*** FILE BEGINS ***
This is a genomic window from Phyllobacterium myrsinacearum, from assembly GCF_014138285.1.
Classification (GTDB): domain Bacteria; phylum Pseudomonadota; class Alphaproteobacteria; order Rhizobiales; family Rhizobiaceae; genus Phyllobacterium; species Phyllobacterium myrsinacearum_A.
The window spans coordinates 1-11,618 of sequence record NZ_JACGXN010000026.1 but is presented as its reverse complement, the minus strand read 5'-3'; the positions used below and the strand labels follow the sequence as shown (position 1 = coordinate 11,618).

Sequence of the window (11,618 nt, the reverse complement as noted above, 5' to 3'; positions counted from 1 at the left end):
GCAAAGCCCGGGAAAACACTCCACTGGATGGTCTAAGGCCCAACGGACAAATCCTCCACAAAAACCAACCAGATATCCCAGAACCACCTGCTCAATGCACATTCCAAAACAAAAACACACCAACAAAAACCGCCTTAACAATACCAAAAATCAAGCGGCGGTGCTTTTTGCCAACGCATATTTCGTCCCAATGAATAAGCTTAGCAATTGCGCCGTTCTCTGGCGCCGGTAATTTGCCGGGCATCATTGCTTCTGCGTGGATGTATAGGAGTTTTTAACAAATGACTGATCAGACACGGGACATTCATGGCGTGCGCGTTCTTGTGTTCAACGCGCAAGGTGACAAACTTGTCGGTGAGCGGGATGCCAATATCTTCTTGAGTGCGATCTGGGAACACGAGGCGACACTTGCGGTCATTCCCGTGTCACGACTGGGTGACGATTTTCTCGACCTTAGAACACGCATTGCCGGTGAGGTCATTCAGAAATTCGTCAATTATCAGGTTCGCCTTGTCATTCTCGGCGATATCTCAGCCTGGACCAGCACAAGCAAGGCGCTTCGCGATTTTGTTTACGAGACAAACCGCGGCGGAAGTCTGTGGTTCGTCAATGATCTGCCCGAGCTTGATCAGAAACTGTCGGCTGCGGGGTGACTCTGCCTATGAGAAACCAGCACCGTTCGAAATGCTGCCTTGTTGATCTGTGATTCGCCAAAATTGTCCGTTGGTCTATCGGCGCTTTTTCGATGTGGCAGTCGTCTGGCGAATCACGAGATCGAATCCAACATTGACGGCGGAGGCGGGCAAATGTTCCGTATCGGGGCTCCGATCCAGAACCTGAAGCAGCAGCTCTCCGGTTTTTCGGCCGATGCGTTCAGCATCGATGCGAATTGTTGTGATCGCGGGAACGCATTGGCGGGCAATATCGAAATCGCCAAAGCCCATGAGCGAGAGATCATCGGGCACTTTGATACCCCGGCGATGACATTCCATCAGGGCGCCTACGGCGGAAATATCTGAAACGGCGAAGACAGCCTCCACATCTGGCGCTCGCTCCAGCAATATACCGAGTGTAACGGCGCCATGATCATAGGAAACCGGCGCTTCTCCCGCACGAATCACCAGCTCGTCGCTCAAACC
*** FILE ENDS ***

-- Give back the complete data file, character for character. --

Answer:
This is a genomic window from Phyllobacterium myrsinacearum, from assembly GCF_014138285.1.
Classification (GTDB): domain Bacteria; phylum Pseudomonadota; class Alphaproteobacteria; order Rhizobiales; family Rhizobiaceae; genus Phyllobacterium; species Phyllobacterium myrsinacearum_A.
The window spans coordinates 1-11,618 of sequence record NZ_JACGXN010000026.1 but is presented as its reverse complement, the minus strand read 5'-3'; the positions used below and the strand labels follow the sequence as shown (position 1 = coordinate 11,618).

Sequence of the window (11,618 nt, the reverse complement as noted above, 5' to 3'; positions counted from 1 at the left end):
GCAAAGCCCGGGAAAACACTCCACTGGATGGTCTAAGGCCCAACGGACAAATCCTCCACAAAAACCAACCAGATATCCCAGAACCACCTGCTCAATGCACATTCCAAAACAAAAACACACCAACAAAAACCGCCTTAACAATACCAAAAATCAAGCGGCGGTGCTTTTTGCCAACGCATATTTCGTCCCAATGAATAAGCTTAGCAATTGCGCCGTTCTCTGGCGCCGGTAATTTGCCGGGCATCATTGCTTCTGCGTGGATGTATAGGAGTTTTTAACAAATGACTGATCAGACACGGGACATTCATGGCGTGCGCGTTCTTGTGTTCAACGCGCAAGGTGACAAACTTGTCGGTGAGCGGGATGCCAATATCTTCTTGAGTGCGATCTGGGAACACGAGGCGACACTTGCGGTCATTCCCGTGTCACGACTGGGTGACGATTTTCTCGACCTTAGAACACGCATTGCCGGTGAGGTCATTCAGAAATTCGTCAATTATCAGGTTCGCCTTGTCATTCTCGGCGATATCTCAGCCTGGACCAGCACAAGCAAGGCGCTTCGCGATTTTGTTTACGAGACAAACCGCGGCGGAAGTCTGTGGTTCGTCAATGATCTGCCCGAGCTTGATCAGAAACTGTCGGCTGCGGGGTGACTCTGCCTATGAGAAACCAGCACCGTTCGAAATGCTGCCTTGTTGATCTGTGATTCGCCAAAATTGTCCGTTGGTCTATCGGCGCTTTTTCGATGTGGCAGTCGTCTGGCGAATCACGAGATCGAATCCAACATTGACGGCGGAGGCGGGCAAATGTTCCGTATCGGGGCTCCGATCCAGAACCTGAAGCAGCAGCTCTCCGGTTTTTCGGCCGATGCGTTCAGCATCGATGCGAATTGTTGTGATCGCGGGAACGCATTGGCGGGCAATATCGAAATCGCCAAAGCCCATGAGCGAGAGATCATCGGGCACTTTGATACCCCGGCGATGACATTCCATCAGGGCGCCTACGGCGGAAATATCTGAAACGGCGAAGACAGCCTCCACATCTGGCGCTCGCTCCAGCAATATACCGAGTGTAACGGCGCCATGATCATAGGAAACCGGCGCTTCTCCCGCACGAATCACCAGCTCGTCGCTCAAACC